The long march on Friday to come is not just a gathering of the people or collecting a mob. It will be the cumulative sentiments of the people, their expression and their cry for change

Abdul Majeed Achakzai runs down a constable and is caught on camera, yet, acquitted by an honourable judge for lack of evidence, while Shahrukh Jatoi walks free having murdered his own friend – liberated by an equally honourable court. The world puts our judicial propriety 130 out of 139 countries but in Pakistan the popular sanctimonious rhetoric preaches to the people to respect the courts. For what? When the current minister of interior is involved in 14 deaths at Model Town, an incident that has never been concluded as many others have not, should the people of this hapless nation expect justice?

Arshad Sharif is slain, promises are made, commitments given but as always, I can write this with total confidence, ‘Nothing will happen – no one will get caught’ – no one ever does in the Islamic Republic of Pakistan. This is the land where Muslims live in multitudes but where there is no Islam, where God is sold and religion politicized, where mosques are filled but no child is safe on the streets, and where one cannot differentiate between a crime and a sin. Hypocrisy reigns in this society where there are only slogans without substance to placate the people.

The Tehreek-e-Taliban Pakistan (TTP) is on the rise again, people are up in arms but this was writing on the wall. The skewed manner the issue got handled was pointed out months ago, warnings were aired in the media but no one cared, no one was moved. Now no one is even willing to own the process that was set in motion but those shadowy figures responsible have conveniently sneaked off into some dark corner maintaining a criminal anonymity, as they always do. These are the smart-alecks, with illusions of self-grandeur, never to be left behind in spewing their nonsensical pearls of wisdom, and have caused much grief in this country. Small people, men of straw searching for importance, as we, the incredulous public look on in astonishment at one foolish event after another that they have engineered, playing with the future of this nation.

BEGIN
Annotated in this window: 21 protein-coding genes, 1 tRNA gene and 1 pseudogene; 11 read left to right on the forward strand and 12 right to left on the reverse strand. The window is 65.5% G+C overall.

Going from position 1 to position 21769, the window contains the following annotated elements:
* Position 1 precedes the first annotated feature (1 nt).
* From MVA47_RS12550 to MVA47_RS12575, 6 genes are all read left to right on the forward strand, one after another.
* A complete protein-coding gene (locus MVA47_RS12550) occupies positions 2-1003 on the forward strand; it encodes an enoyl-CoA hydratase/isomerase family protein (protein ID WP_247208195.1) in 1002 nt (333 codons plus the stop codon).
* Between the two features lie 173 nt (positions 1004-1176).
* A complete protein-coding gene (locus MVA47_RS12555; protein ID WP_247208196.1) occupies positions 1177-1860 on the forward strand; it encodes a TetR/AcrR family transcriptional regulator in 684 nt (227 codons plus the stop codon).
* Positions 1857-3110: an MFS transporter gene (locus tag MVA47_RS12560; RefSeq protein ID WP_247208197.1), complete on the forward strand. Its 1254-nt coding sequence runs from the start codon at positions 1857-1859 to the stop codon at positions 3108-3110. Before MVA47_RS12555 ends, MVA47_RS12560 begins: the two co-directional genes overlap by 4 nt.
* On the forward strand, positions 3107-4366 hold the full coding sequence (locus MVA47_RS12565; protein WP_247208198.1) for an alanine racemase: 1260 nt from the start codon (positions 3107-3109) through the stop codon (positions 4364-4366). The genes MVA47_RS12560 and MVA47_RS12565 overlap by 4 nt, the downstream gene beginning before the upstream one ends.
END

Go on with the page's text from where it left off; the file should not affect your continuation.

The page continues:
The TTP is a product of an environment where justice is only conspicuous by its absence. Parallel systems of governance came into place in search of that elusive justice; allowing space to be given to other elements, claiming righteousness on the basis of their immediate dispensation to the people. The country is now going through a spate of aberrations and contradictions in governance, administrative action as well as law and order. There is uneven regulation and implementation of law, everything is politicized and the total apparatus is biased and prejudiced. Legal recourse is totally missing and if we continue like this we may find that the TTP may even be welcomed if they can promise to right the wrong that we the people are subjected to from day to day. The masses are waiting for some sort of deliverance from this system which they have to suffer.

The long march on Friday to come is not just a gathering of the people or collecting a mob. It will be the cumulative sentiments of the people, their expression and their cry for change. It’s a vindication against a tainted Election Commission, it’s a statement against a dysfunctional judicial system, it’s a declaration against a government manned by criminals, it’s a complaint against a prejudiced administration, it’s an accusation against a skewed law enforcement system and it’s an indictment against the shadowy people working from a distant background – influencing, coercing, bribing and directing everything upwards from the smallest act.